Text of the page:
Who Fears Death is a coming of age story that deals with first love, friendship and sex. It also looks at power – who has it, how it can be used, how to defeat it and what happens when it goes wrong. Okorafor considers how society treats women, including men who would view themselves as supportive of women but still fall foul of their own egos. The book’s strength lies in Onyesonwu’s youth and flaws – she doesn’t transform into a strong, all-conquering woman but has to deal with her fallibility and her mistakes – and also in the friendship between four young women, including Onyesonwu, which develops as the novel progresses. It’s an interesting and inventive story but also a slightly overlong one.

Thanks to Headline for the review copy of Kindred.

In the Media: 23rd November 2014

In the media is a weekly round-up of features written by, about or containing female writers that have appeared during the previous week and I think are insightful, interesting and/or thought provoking. Linking to them is not necessarily a sign that I agree with everything that’s said but it’s definitely an indication that they’ve made me think. Also, just a note to make it clear that I’m using the term ‘media’ to include social media, so links to blog posts as well as traditional media are likely.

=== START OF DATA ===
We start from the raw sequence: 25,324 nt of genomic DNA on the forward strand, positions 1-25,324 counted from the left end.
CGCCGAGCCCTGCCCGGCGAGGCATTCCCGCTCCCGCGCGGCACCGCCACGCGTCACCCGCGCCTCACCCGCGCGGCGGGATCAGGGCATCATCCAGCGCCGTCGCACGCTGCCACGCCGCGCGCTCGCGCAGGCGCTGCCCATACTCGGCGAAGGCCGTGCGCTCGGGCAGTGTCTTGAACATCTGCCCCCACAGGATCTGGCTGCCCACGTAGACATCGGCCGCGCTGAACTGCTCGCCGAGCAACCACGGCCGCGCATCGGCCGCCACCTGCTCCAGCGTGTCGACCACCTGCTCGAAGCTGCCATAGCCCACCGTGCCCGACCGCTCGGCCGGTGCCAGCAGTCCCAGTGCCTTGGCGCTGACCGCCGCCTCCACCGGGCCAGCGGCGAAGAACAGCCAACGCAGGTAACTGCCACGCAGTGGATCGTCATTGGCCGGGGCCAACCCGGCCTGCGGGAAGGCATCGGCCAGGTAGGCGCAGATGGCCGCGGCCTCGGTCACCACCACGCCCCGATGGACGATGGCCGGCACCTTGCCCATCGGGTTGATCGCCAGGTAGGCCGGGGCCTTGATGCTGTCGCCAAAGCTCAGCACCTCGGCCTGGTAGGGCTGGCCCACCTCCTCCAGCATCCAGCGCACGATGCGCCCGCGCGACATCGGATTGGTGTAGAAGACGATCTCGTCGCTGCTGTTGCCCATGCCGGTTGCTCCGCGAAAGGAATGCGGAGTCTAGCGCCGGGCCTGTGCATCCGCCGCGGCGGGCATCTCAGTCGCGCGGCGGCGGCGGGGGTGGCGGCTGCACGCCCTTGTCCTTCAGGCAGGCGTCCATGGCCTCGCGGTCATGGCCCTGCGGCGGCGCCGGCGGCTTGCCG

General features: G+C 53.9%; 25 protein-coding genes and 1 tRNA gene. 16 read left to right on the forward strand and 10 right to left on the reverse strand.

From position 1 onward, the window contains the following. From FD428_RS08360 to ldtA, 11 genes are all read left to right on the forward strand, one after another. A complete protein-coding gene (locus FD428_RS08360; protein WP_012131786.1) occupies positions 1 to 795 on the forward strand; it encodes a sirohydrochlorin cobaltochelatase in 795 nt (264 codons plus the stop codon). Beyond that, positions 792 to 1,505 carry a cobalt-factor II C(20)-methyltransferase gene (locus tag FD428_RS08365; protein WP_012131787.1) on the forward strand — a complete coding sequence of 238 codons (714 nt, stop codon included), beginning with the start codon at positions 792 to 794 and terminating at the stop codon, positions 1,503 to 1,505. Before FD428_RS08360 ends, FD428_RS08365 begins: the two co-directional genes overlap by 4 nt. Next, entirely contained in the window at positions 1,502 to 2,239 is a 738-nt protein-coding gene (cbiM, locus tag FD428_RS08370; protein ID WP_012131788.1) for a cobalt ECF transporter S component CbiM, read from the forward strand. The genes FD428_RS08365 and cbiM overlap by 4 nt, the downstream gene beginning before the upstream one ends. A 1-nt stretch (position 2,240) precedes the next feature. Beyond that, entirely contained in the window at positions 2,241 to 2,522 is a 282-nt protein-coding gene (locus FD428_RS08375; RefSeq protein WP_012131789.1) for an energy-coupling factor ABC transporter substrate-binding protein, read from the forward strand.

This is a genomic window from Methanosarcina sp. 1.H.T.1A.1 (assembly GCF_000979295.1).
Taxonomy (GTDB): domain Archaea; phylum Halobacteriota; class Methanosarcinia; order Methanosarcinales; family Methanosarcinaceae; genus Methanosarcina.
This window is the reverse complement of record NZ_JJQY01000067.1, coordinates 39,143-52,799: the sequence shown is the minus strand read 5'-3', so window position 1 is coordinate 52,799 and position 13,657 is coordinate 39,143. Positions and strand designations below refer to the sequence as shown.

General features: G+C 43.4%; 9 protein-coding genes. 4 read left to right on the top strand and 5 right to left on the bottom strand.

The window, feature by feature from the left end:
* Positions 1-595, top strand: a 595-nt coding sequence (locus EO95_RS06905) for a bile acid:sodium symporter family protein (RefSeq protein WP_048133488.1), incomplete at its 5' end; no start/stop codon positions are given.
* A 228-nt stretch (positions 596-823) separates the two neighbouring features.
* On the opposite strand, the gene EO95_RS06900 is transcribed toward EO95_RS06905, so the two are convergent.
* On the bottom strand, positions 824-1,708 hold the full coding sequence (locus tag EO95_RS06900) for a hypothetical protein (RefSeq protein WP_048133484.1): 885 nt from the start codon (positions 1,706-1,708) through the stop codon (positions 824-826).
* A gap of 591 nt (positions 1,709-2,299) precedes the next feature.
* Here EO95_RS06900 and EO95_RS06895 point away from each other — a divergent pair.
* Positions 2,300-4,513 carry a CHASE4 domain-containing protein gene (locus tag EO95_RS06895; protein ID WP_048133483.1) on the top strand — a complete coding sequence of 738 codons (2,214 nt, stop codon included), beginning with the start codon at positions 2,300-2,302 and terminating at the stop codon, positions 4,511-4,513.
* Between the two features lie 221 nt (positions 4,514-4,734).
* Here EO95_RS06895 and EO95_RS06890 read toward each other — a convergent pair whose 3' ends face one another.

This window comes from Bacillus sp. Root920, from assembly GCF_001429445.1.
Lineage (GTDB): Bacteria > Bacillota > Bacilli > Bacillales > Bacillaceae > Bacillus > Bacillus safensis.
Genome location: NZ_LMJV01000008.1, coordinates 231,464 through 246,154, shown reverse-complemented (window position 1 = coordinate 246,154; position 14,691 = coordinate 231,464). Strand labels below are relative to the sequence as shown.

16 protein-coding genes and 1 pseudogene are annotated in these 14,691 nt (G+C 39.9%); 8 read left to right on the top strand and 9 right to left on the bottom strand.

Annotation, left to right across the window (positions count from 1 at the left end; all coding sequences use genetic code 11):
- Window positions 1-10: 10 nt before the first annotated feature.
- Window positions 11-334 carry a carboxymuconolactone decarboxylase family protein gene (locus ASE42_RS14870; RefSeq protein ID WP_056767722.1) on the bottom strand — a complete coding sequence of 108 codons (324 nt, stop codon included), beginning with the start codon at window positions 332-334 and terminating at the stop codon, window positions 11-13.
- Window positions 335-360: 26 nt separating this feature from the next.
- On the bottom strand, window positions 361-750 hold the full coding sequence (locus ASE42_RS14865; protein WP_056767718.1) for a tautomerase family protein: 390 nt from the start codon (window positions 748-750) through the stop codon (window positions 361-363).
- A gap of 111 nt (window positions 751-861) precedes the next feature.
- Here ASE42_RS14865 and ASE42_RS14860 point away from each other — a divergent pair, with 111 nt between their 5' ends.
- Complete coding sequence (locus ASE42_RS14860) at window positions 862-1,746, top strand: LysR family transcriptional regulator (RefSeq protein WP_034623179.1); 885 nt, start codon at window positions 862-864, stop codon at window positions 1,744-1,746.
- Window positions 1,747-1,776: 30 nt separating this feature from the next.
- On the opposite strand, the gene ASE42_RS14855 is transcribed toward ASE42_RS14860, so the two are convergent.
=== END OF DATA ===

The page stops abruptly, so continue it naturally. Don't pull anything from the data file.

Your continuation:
It’s been Ursula K. Le Guin’s week. Awarded the Medal for Distinguished Contribution to American Letters at the National Book Awards, she gave a widely praised speech about the need for freedom. You can watch it here, or read the transcript here. She’s interviewed on Salon, in The Guardian by Hari Kunzru and there’s a piece on where she gets her ideas from on Brain Pickings

Arundhati Roy and Megham Daum are the women with the second most coverage this week. Roy’s in Prospect, talking about ‘India’s Shame‘ and the caste system and interviewed in The Observer, where there are plenty of unnecessary comments about her looks. While Daum is interviewed on FSG’s website, in The Guardian and on The Cut.

The best of the rest articles/essays:

The interviews:

If you want some fiction/poetry to read:

The lists:

And the best things I’ve read this week: